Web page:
Wall Street Journal: Nancy Pelosi Drives Hard Bargain With Paul Ryan on Spending, Taxes

December 9, 2015
Articles
By: Kristina Peterson

In case House Speaker Paul Ryan (R., Wis.) was in any doubt, Minority Leader Nancy Pelosi (D., Calif.) has made it clear this week that she drives a hard bargain.

The two House leaders are facing their first serious battle of wills over Congress’s pile of year-end legislation. Republicans will grade Mr. Ryan, elected speaker in late October, on how many conservative policy measures he manages to attach to the spending bill needed to prevent a shutdown when the government’s funding runs out Friday night.

Mrs. Pelosi, determined to block as many GOP policy measures as she can, is demonstrating to the new speaker that Democrats’ support on must-pass legislation won’t come cheap. As such, she is working to prevent Republicans from securing all but the slimmest of policy victories. The outcome, if these issues aren’t resolved, could be a delay in securing government funding for fiscal year 2016, or, worse, a shutdown.

“I’m sure they’re both trying to send a message to one another,” said Rep. Tom Cole (R., Okla.), a senior member of the Appropriations Committee.

Mrs. Pelosi has been able to maintain her leverage even though her party holds its fewest number of seats in the House since the late 1920s. One reason is Democrats’ control of the White House. Another reason is that the most conservative Republicans often vote against their leaders on crucial legislation, forcing GOP brass to rely on Democratic votes. Many Republicans are expected to oppose the spending bill over funding levels they deem too high.

Long known as a tough negotiator, Mrs. Pelosi has stepped up her efforts in recent days on both the spending bill and legislation addressing a slew of lapsed and expiring tax breaks known as “extenders.”

On the spending bill, she has sought to block all GOP policy measures, or “riders,” that Democrats don’t like. Republicans have already opted not to seek an end to federal funding for Planned Parenthood or to repeal portions of the 2010 health law in the legislation, aides said. Now, Democrats are working to beat back GOP provisions aimed at curbing financial, environmental and labor regulations.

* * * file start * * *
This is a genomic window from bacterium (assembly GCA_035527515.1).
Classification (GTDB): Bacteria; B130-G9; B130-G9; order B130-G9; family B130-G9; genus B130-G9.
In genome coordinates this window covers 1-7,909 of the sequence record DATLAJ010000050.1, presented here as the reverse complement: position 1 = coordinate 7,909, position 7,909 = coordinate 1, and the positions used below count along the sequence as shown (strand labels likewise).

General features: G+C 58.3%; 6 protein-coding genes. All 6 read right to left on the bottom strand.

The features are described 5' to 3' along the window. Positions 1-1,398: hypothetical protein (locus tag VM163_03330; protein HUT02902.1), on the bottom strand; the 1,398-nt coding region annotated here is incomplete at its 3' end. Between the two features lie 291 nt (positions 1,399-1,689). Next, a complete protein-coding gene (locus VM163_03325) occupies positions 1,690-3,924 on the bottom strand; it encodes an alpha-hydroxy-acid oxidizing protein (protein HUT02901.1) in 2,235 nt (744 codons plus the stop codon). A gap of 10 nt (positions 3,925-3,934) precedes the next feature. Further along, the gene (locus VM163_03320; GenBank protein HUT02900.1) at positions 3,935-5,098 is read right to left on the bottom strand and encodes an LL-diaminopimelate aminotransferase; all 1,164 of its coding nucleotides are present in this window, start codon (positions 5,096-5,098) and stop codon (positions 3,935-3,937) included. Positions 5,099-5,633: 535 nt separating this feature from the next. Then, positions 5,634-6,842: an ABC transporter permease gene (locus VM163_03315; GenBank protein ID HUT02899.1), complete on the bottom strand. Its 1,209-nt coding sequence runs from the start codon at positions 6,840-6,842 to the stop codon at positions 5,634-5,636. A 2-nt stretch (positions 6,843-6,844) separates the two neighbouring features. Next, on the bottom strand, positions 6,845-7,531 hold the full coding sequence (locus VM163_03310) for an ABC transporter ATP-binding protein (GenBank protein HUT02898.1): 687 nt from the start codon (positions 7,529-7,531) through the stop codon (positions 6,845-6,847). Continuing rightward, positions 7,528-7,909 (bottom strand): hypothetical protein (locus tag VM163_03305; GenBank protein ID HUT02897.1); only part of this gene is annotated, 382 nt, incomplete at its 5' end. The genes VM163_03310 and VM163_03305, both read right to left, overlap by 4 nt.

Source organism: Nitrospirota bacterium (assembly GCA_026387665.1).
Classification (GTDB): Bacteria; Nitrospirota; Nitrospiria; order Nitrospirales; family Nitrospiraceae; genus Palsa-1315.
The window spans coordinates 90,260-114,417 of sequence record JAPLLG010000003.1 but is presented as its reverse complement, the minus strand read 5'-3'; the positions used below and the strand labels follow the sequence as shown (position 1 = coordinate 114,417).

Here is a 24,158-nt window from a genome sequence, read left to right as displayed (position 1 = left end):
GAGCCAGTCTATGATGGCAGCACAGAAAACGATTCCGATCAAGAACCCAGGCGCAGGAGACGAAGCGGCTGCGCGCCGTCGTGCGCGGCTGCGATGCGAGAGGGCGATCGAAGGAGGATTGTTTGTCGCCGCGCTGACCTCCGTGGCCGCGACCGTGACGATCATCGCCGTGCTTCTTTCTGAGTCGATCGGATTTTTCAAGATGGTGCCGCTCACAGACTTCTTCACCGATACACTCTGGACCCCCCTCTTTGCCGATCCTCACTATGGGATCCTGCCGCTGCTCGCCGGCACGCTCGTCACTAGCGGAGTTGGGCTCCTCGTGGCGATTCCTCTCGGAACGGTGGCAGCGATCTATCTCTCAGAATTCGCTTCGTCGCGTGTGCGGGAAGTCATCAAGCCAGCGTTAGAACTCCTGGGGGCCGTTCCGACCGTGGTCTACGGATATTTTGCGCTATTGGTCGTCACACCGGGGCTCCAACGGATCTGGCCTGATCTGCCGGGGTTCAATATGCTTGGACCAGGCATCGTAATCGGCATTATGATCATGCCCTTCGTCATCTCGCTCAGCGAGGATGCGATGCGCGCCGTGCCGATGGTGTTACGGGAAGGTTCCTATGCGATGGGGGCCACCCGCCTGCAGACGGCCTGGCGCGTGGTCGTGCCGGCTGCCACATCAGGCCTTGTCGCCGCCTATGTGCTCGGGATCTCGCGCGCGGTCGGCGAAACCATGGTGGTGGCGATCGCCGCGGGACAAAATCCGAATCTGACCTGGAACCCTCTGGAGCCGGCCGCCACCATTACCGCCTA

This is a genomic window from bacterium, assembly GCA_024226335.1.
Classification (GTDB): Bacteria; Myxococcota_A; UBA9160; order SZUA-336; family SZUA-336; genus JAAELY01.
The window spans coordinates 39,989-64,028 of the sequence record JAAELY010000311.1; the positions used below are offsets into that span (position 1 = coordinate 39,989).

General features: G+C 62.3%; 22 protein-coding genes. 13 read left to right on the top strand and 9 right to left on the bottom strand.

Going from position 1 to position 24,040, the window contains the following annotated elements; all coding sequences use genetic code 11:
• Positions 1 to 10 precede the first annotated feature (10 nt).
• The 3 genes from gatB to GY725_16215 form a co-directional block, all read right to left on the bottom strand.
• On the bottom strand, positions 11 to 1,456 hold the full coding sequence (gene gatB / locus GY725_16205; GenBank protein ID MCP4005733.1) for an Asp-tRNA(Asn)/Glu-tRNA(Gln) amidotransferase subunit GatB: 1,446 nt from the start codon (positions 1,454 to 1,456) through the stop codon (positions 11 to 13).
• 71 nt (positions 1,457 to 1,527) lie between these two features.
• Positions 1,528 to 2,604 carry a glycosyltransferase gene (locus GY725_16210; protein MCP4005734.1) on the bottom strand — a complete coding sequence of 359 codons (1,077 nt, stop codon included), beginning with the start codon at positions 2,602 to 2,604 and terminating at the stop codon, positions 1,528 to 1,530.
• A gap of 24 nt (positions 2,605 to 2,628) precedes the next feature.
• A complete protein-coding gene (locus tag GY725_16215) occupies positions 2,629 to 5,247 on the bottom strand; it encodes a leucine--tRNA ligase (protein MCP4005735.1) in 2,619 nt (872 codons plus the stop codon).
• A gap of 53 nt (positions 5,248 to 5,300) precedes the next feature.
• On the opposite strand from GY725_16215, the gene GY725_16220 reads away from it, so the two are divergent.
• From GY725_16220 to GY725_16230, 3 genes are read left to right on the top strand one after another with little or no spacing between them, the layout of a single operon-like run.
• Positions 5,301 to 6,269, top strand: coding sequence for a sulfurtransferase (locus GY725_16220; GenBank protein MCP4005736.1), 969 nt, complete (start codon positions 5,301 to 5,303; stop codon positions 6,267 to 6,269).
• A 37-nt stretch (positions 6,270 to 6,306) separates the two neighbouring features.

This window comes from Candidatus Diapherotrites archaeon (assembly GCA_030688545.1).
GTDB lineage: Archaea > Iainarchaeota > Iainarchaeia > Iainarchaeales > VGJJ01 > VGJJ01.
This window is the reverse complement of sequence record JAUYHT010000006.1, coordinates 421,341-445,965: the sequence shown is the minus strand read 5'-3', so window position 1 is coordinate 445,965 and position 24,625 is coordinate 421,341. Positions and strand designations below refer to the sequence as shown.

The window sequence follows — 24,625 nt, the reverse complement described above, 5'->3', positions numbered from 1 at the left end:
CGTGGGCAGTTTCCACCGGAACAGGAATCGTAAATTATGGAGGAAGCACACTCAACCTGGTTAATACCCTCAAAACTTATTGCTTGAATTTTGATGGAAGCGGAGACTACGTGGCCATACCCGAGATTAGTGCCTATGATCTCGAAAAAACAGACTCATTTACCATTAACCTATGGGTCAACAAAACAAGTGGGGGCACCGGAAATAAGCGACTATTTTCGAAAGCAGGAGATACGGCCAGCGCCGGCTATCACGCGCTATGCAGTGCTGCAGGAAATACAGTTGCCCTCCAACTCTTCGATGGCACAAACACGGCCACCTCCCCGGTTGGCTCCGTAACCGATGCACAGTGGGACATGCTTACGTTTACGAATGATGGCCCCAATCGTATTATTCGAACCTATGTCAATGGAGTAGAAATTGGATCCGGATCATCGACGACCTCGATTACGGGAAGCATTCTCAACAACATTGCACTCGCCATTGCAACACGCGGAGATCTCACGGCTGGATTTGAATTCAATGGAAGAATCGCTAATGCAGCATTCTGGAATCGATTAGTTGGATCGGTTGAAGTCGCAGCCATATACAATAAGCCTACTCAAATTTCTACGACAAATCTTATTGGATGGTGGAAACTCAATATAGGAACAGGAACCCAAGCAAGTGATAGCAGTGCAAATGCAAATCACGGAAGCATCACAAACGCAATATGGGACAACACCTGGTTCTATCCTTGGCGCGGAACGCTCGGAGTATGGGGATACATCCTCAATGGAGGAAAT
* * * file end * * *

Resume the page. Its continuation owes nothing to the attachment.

“Democrats cannot support an omnibus [spending bill] that includes the poison-pill riders inserted by the Republican leadership,” Mrs. Pelosi wrote in a letter to House Democrats this week.

On the tax legislation, she wants to index the $1,000 child tax credit to inflation, though it is unclear if she will prevail. She has also tried to ensure that GOP efforts to make some business tax breaks permanent are matched by permanent extensions of tax credits for low-income families.

Some House Democrats said Tuesday if those demands aren’t met, they will be willing to walk away from efforts to make a slew of temporary tax breaks permanent and instead end up simply extending them through the end of 2016.

Republicans said Mrs. Pelosi’s positions had slowed progress on the tax legislation and brought Congress closer to missing the spending bill’s Friday deadline.

“I like Nancy Pelosi,” said Senate Finance Committee Chairman Orrin Hatch (R., Utah), but he said her stance on the tax legislation was diminishing prospects of a bigger deal. “Hopefully, she’ll back off, because this could be a monumental bill.”

The gridlock over the tax legislation, in turn, is slowing negotiations over the spending bill. Lawmakers are trying to sort out which of the two bills could include last-minute deals on issues that have simmered on Capitol Hill all year.

House GOP leaders have said they may need to pass a short-term spending bill to keep the government running for a few days while a deal is finalized.

“She’s trying to bluff and thinks that we’re going to cave by Dec. 11,” Mr. Cole said of Mrs. Pelosi. “What we’ll end up with—if we don’t see Democrats become more flexible—is some sort of short-term extension, and we can all enjoy the weekend here in Washington.”

The White House is backing congressional Democrats by saying Mr. Obama wouldn’t sign a short-term spending bill unless an agreement was in hand and lawmakers just needed a couple of extra days to clear it through both chambers.

If Mr. Ryan “can’t pass bills with his far right wing and he wants us to help, then those bills should reflect our priorities and values,” said Rep. Steve Israel (D., N.Y.), a member of House Democratic leadership. “It may be a new speaker, but it’s the same far right caucus that continues to dominate House Republicans.”

Mr. Ryan told reporters Tuesday that he would continue negotiating beyond the Dec. 11 deadline if necessary, and he would stick to his pledge not to rush consideration of legislation.

“We’re not going to let an arbitrary Dec. 11 deadline stop us from getting this right,” he said. “We’re going to get the best agreement we can possibly get, and those negotiations are ongoing.”